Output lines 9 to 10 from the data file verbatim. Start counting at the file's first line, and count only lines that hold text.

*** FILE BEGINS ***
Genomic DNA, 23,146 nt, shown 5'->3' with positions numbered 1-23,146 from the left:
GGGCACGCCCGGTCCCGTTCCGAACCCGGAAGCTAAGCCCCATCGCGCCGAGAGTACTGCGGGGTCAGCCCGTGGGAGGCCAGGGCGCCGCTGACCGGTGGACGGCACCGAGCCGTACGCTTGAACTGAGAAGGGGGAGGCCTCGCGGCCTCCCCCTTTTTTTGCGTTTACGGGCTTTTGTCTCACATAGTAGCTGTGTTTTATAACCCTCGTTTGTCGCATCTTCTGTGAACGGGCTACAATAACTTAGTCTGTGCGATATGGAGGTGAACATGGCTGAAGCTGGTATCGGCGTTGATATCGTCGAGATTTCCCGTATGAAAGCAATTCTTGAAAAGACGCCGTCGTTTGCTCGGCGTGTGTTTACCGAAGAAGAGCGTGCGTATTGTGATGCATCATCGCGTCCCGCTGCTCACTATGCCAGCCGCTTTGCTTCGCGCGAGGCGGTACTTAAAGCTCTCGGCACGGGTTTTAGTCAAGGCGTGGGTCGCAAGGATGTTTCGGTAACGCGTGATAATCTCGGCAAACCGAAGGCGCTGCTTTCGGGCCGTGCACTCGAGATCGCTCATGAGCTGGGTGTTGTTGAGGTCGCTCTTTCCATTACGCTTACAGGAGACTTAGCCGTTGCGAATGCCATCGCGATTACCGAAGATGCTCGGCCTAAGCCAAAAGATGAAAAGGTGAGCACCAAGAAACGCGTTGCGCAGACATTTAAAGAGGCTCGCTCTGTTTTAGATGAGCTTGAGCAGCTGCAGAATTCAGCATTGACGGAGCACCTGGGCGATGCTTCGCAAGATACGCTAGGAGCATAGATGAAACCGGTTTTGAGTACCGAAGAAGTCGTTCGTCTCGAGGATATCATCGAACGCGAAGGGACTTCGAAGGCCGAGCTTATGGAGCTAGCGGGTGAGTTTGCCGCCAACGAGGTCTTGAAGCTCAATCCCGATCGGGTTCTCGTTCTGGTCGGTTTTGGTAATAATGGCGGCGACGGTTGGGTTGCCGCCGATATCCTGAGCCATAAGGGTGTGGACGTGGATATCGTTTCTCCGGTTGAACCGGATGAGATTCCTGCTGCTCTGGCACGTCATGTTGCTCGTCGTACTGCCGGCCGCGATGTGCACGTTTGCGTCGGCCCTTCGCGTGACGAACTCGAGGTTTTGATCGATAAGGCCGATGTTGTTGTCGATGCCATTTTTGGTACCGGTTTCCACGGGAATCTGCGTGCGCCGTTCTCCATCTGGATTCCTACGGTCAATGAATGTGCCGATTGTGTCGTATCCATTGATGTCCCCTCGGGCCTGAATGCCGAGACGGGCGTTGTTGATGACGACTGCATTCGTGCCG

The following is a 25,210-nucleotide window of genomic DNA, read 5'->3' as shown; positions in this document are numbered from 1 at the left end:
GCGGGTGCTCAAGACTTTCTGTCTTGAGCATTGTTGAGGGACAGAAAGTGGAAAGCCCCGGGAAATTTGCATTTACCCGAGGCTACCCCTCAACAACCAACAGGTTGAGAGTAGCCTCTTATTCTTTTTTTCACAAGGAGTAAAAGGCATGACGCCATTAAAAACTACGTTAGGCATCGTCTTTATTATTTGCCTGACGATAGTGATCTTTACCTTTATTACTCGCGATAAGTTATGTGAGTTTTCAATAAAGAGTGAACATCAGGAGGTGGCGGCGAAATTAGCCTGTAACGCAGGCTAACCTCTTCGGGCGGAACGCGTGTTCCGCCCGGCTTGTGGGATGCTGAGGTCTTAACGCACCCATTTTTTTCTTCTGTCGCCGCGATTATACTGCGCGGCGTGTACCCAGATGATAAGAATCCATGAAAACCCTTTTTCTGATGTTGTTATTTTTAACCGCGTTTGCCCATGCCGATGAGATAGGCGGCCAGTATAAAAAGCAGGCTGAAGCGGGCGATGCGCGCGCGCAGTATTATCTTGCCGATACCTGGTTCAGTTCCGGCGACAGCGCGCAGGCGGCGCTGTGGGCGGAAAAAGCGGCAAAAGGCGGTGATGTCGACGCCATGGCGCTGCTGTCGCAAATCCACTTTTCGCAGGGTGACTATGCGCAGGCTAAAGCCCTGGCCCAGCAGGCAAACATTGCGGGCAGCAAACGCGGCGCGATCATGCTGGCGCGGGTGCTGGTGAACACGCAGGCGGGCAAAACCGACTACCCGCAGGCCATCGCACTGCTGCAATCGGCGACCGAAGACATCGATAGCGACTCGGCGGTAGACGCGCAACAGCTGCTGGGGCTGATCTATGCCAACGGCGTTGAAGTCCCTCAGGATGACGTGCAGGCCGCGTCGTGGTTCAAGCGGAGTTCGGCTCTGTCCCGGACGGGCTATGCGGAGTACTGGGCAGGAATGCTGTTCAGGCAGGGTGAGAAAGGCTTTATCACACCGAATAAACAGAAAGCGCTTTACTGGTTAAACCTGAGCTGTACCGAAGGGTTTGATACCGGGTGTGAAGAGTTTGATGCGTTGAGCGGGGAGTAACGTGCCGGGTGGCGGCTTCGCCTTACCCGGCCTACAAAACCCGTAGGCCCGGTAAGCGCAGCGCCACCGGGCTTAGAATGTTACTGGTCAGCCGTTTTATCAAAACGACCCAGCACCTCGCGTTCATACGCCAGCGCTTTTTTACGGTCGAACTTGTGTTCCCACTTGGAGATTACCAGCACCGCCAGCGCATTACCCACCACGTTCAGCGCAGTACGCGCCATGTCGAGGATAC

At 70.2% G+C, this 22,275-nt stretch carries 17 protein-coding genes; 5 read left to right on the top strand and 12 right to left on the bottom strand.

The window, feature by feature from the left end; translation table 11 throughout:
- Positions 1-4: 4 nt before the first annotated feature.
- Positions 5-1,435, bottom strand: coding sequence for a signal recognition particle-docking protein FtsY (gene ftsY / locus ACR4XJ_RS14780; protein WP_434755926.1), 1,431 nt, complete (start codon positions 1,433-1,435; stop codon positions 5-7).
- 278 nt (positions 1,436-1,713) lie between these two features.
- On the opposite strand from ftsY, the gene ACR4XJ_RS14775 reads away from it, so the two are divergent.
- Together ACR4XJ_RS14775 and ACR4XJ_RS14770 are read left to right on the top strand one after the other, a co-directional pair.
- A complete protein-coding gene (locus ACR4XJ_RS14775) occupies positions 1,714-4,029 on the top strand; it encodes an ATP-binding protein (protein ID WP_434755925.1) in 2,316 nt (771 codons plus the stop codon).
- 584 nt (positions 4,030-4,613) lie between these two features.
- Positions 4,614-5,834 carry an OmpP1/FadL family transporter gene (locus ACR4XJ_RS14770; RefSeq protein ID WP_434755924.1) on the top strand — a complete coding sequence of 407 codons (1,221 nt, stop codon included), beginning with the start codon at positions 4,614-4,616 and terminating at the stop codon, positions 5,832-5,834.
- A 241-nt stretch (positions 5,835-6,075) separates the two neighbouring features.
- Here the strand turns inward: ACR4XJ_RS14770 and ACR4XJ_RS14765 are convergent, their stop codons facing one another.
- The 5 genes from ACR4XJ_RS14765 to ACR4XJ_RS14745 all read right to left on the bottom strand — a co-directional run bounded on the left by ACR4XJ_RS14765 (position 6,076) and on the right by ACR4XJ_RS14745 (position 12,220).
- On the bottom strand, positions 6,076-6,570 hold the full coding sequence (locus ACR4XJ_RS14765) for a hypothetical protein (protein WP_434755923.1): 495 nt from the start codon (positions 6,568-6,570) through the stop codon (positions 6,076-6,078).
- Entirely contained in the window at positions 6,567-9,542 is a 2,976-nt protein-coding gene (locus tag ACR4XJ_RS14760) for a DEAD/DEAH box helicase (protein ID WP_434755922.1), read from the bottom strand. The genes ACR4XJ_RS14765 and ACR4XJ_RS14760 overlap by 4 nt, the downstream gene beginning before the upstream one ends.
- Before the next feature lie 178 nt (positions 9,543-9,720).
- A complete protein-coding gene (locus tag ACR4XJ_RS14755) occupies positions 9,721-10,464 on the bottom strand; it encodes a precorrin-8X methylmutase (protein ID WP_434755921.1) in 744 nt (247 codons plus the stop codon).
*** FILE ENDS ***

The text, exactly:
- 278 nt (positions 1,436-1,713) lie between these two features.
- On the opposite strand from ftsY, the gene ACR4XJ_RS14775 reads away from it, so the two are divergent.